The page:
When someone passes away, the law tells us that their property should be distributed in accordance with inheritance laws without delay.
The window for taking legal action that seeks to affect a deceased estate is therefore much smaller than that for bringing other kinds of civil actions. Personal representatives should be able to distribute an estate without the threat of legal proceedings hanging over the estate for longer than is necessary.
The Family Provision Act 1972 (“FPA”) is a WA act which allows certain people to bring an application for further provision from the estate of a deceased person. This kind of action must be commenced within six months of a grant of probate or letters of administration in relation to the estate. This is a substantive provision of the FPA, meaning it is critical – it is not merely a procedural time limit.
In looking at an application to bring FPA proceedings out of time, the Court weighs up factors including:
- how promptly the plaintiff has made their application for an extension of time
- what is just and proper in the circumstances
- whether the estate has been distributed
- whether the plaintiff has established sufficient grounds for overlooking the general rule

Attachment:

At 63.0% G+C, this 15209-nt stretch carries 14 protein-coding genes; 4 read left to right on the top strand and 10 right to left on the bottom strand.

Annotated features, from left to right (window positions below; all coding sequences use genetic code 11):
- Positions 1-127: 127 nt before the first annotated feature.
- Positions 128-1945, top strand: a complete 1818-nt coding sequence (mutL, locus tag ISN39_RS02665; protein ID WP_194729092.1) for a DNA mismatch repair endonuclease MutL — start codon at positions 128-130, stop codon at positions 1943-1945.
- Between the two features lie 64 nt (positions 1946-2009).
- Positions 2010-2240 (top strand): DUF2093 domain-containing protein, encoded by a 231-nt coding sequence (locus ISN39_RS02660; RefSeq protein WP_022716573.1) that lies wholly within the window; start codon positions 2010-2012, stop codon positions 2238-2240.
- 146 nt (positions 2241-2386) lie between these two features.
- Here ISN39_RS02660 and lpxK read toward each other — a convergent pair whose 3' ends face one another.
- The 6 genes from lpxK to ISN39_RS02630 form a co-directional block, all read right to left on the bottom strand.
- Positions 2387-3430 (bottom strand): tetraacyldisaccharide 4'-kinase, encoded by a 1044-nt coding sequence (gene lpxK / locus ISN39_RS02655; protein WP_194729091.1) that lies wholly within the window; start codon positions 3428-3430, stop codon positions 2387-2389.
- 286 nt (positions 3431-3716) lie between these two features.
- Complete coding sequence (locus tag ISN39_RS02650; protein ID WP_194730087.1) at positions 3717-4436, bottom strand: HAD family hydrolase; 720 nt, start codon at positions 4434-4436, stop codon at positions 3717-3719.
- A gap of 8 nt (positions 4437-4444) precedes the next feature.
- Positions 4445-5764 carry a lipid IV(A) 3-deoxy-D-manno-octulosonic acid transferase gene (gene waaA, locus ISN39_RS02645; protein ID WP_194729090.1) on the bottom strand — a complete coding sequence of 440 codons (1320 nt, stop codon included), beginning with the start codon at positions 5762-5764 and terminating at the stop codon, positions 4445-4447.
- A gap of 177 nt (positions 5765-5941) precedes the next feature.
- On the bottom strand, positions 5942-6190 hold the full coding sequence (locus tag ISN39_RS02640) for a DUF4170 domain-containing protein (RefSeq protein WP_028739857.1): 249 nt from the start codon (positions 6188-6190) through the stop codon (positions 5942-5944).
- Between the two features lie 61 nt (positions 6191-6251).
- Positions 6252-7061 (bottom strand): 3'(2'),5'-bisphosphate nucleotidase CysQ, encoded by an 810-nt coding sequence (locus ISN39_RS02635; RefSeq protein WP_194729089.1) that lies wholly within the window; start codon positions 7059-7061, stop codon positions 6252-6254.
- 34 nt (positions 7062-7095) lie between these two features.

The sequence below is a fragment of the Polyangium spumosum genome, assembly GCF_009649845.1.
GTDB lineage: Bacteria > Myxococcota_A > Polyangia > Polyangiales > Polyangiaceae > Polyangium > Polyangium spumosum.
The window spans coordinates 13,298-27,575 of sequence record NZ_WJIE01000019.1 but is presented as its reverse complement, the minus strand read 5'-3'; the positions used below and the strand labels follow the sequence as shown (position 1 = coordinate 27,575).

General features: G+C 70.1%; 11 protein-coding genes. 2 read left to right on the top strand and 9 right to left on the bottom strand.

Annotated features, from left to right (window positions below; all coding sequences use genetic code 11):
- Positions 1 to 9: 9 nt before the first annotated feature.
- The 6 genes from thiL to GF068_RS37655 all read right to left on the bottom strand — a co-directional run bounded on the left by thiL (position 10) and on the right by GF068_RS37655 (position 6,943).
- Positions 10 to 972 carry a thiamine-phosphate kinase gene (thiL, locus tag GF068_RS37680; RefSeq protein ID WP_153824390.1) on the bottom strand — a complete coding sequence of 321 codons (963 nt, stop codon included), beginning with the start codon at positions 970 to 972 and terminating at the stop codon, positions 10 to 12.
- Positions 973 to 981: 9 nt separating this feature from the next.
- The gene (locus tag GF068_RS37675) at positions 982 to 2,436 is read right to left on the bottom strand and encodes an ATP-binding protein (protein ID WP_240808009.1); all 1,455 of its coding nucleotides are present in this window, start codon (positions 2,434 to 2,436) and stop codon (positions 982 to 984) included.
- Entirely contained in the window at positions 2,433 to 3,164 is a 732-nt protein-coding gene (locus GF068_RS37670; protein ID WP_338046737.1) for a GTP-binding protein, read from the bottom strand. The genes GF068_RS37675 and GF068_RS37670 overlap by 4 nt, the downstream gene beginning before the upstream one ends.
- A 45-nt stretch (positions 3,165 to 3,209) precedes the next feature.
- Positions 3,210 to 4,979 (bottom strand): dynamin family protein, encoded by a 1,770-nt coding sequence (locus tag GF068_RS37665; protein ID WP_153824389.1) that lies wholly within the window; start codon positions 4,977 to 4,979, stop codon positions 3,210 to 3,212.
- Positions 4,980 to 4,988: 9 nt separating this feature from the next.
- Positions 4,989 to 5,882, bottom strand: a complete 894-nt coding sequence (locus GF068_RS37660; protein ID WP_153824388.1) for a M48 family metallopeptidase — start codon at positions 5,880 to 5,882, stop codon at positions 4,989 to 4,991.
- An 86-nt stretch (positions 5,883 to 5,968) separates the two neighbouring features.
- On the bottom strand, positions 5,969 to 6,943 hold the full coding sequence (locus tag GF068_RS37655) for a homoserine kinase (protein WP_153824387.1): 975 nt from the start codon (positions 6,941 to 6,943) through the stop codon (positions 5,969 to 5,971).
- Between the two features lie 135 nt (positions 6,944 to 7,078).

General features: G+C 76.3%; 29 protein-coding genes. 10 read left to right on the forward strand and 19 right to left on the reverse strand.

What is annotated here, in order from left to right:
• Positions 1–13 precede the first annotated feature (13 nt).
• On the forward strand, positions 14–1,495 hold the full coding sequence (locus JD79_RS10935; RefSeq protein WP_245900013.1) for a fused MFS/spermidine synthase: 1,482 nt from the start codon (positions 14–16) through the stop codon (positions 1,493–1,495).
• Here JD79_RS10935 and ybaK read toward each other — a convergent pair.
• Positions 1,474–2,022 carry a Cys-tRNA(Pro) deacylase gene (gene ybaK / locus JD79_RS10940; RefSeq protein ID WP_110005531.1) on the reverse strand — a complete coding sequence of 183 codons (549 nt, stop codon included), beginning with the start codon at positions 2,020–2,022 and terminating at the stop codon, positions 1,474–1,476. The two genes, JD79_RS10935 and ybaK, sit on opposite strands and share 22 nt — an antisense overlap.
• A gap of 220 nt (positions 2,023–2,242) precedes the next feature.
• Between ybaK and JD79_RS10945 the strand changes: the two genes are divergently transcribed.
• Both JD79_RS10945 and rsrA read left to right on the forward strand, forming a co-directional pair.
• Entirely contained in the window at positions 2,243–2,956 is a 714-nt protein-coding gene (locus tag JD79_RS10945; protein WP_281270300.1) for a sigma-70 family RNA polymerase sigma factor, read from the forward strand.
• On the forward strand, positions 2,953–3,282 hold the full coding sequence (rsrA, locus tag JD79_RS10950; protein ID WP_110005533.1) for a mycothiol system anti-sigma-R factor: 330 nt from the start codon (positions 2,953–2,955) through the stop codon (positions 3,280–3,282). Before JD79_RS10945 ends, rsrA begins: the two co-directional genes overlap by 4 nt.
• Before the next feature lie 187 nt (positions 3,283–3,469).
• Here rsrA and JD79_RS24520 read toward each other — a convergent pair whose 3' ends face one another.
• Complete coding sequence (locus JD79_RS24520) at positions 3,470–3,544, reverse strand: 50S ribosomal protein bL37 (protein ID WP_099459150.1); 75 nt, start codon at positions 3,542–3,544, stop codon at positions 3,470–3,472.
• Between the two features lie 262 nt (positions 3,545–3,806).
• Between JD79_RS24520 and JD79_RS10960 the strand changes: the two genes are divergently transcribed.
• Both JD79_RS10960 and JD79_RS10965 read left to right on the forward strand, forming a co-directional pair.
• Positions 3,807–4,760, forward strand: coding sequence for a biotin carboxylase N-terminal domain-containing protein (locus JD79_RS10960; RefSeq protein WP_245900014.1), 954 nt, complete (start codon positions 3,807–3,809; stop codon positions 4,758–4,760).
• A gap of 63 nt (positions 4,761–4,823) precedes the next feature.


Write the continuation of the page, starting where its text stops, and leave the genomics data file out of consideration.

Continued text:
- whether the plaintiff has had negotiations with the defendant(s)
- whether the refusal would leave the plaintiff without redress
- whether the plaintiff has an arguable case
Recent decisions of the Master of the Supreme Court of WA demonstrate the serious consequences for potential claimants who miss their window:
a) O’Brien v Duthie, Van der Schoor & Prince  WASC 227: In this case, two adult children sought and were denied leave to bring FPA proceedings. They made an application for leave in late 2015, more than five years after the grant of probate in the will of their late father. While plaintiffs got legal advice in 2007 and again in 2013, in both instances they decided not to proceed with any claim. The most important factors weighing against a grant of leave were the length of delay (4 ½ years), the fact the delay was not explained adequately, and the fact that the plaintiffs did not have a case that was clearly arguable.
b) Drake v Bradshaw  WASC 228: In this case, an adult son sought leave to bring FPA proceedings for provision from the estate of his late mother more than two years after the grant of probate. By this time, the estate had been distributed. While the plaintiff had an arguable case (perhaps even a “strong” case), and the delay was due at least in part to his ignorance of the law, the Master found that it would not be in the interests of justice if the plaintiff were granted leave to issue FPA proceedings.
As demonstrated, it is crucial that people get timely advice. Even a claimant with a strong case can unwittingly find they are unable to bring a claim if they miss their window. Similarly, personal representatives who are on notice of a potential claim need to know when they can safely distribute the estate.
HHG Legal Group has decades of experience providing specific advice to potential claimants and to executors and beneficiaries of disputed estates.